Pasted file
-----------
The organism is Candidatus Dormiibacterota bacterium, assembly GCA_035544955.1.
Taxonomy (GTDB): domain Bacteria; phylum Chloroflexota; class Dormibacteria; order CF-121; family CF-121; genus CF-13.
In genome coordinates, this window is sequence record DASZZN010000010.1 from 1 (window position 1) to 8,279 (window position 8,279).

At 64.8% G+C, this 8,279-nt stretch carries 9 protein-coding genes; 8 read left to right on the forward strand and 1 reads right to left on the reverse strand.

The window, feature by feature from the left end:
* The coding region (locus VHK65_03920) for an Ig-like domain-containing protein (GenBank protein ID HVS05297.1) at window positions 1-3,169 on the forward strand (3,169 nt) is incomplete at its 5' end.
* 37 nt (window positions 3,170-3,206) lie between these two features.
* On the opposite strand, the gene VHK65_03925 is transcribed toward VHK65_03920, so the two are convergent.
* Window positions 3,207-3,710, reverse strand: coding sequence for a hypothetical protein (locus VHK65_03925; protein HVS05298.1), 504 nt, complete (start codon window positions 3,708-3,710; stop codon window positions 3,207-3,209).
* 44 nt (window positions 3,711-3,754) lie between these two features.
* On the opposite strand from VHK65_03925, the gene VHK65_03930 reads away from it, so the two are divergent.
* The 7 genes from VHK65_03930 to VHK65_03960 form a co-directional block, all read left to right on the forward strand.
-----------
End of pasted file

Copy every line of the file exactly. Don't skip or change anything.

The organism is Candidatus Dormiibacterota bacterium, assembly GCA_035544955.1.
Taxonomy (GTDB): domain Bacteria; phylum Chloroflexota; class Dormibacteria; order CF-121; family CF-121; genus CF-13.
In genome coordinates, this window is sequence record DASZZN010000010.1 from 1 (window position 1) to 8,279 (window position 8,279).

At 64.8% G+C, this 8,279-nt stretch carries 9 protein-coding genes; 8 read left to right on the forward strand and 1 reads right to left on the reverse strand.

The window, feature by feature from the left end:
* The coding region (locus VHK65_03920) for an Ig-like domain-containing protein (GenBank protein ID HVS05297.1) at window positions 1-3,169 on the forward strand (3,169 nt) is incomplete at its 5' end.
* 37 nt (window positions 3,170-3,206) lie between these two features.
* On the opposite strand, the gene VHK65_03925 is transcribed toward VHK65_03920, so the two are convergent.
* Window positions 3,207-3,710, reverse strand: coding sequence for a hypothetical protein (locus VHK65_03925; protein HVS05298.1), 504 nt, complete (start codon window positions 3,708-3,710; stop codon window positions 3,207-3,209).
* 44 nt (window positions 3,711-3,754) lie between these two features.
* On the opposite strand from VHK65_03925, the gene VHK65_03930 reads away from it, so the two are divergent.
* The 7 genes from VHK65_03930 to VHK65_03960 form a co-directional block, all read left to right on the forward strand.